Local authorities are given powers to control their areas of jurisdiction under the Urban Act chapter (CAP 29:15) or Rural district Councils Act (CAP 29:13). In terms of section 90 each local local authority is required to have by laws guiding the manner in which certain activities are performed towards the management of waste. Statutory instrument (SI) 6 of 2007 also provides for the best management principles on solid waste. Under Environmental Management Act (20:27) local authorities are mandated to come up with waste management plans and have environmental committees and sub-committees for the management of the environment including solid wastes.
However, Jerie (2014) posits that City Councils are experiencing immense challenges in paying monthly wages to its workforce due to limited income from the ratepayers. The private sector plays a pivotal role in solid waste management through assisting the financially crippled local authorities in the provision of loans to purchase refuse vehicles, fuel and supporting community projects and activities linked to solid waste management. Mudzengerere and Chigwenya (2012) indicated that developing countries face shortage of tools and unsuitable machinery which is unproductive in waste management. As such local authorities have failed to manage solid waste due to financial issues as there is huge expenditure needed to provide for the service. At times the challenge is further compounded by the absence of financial support, limited resources and the unwillingness of the users to pay for the service.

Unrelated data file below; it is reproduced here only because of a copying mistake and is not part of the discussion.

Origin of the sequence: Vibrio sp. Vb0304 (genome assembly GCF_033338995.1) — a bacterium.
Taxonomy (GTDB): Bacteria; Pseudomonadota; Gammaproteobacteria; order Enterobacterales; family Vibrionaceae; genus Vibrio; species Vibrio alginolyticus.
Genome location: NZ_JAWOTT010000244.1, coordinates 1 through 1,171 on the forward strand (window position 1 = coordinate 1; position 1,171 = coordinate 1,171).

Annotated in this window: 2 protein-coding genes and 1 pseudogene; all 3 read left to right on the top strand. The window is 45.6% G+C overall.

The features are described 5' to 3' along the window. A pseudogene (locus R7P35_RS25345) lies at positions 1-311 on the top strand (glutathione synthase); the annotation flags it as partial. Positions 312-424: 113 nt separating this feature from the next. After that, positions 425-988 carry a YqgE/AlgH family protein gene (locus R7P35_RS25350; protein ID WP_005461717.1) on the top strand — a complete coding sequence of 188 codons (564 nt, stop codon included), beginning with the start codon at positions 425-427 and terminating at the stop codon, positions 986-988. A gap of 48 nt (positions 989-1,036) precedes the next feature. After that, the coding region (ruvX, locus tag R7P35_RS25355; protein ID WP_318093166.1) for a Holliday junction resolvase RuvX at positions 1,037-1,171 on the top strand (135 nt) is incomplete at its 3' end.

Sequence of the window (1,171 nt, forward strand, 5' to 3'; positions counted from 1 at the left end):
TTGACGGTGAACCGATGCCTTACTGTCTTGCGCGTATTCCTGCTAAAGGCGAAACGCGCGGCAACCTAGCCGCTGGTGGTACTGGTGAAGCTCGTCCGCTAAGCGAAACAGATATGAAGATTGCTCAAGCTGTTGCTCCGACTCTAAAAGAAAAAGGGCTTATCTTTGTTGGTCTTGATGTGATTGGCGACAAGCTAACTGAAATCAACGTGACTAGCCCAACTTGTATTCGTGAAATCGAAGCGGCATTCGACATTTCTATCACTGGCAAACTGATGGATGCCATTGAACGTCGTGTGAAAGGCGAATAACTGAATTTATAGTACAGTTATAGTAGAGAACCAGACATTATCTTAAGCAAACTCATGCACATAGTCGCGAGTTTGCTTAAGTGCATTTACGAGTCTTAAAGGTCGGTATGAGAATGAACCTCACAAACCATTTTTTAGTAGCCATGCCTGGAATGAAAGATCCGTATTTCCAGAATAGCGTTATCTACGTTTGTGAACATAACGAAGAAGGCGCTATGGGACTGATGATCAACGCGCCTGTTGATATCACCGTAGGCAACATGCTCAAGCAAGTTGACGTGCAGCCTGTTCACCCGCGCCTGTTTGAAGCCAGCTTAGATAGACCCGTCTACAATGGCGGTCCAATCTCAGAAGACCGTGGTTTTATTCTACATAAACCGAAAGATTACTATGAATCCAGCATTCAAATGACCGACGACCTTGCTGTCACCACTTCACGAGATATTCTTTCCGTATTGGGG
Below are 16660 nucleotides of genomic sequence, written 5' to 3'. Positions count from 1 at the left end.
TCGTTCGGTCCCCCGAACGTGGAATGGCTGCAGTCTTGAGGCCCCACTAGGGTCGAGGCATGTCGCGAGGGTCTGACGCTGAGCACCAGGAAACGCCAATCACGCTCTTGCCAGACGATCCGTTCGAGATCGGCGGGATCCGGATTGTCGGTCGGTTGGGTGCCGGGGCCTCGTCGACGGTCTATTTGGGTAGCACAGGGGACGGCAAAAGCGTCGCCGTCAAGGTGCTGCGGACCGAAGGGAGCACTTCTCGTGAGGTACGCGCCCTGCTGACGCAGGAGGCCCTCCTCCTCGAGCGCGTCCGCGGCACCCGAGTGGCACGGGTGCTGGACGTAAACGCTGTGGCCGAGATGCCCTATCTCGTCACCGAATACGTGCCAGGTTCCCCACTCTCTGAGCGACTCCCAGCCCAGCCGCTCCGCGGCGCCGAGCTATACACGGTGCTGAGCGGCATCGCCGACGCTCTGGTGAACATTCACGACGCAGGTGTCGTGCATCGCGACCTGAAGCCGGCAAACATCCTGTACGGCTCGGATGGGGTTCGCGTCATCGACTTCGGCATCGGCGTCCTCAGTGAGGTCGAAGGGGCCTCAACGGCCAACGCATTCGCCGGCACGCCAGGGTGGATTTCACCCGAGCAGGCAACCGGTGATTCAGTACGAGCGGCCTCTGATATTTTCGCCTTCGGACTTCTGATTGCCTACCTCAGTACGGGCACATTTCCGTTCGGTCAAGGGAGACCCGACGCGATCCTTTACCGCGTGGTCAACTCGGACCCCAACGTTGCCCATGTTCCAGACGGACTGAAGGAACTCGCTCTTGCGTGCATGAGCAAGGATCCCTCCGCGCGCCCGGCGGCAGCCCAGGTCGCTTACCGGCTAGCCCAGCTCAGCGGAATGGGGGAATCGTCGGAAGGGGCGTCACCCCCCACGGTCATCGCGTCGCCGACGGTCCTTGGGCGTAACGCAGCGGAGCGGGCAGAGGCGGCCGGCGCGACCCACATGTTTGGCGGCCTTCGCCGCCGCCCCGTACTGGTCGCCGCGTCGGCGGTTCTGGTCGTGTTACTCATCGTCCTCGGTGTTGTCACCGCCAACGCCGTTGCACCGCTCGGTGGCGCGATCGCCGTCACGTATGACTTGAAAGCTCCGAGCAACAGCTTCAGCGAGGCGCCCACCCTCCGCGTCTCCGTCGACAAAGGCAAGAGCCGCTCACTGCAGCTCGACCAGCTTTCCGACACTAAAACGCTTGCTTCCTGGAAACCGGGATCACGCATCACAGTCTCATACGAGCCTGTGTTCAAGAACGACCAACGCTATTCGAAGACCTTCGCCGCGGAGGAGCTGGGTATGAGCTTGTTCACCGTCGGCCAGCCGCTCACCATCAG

This study revealed that solid waste quantities were ever increasing, but the problem faced by MRDC to render effective and consistent solid waste collection and disposal services remains unabated. This impacted negatively on public health and the environment as the dumpsites became the breeding sites for vectors and some diseases such as cholera and typhoid. The solid waste management practices by the local community included the clean-up campaigns, education awareness, recycling, re-use and composting. The results of this study revealed inadequate human resources, lack of co-operation and awareness by residents and financial constraints as the major challenges in solid waste management at Murewa Growth Point. This study therefore concludes that refuse collection points should be protected from stray animals to prevent littering of solid waste and be collected regularly.
The study recommends that non-governmental organizations should promote sustainable solid waste management practices at in their areas of operation. MRDC and EMA should intensify education awareness, support the Community Based Organizations in waste management projects as well as intensify law enforcement to curb illegal dumping of waste and burning. MRDC should increase equipment including waste collection vehicles and litter bins so as to meet the capacity of its residents.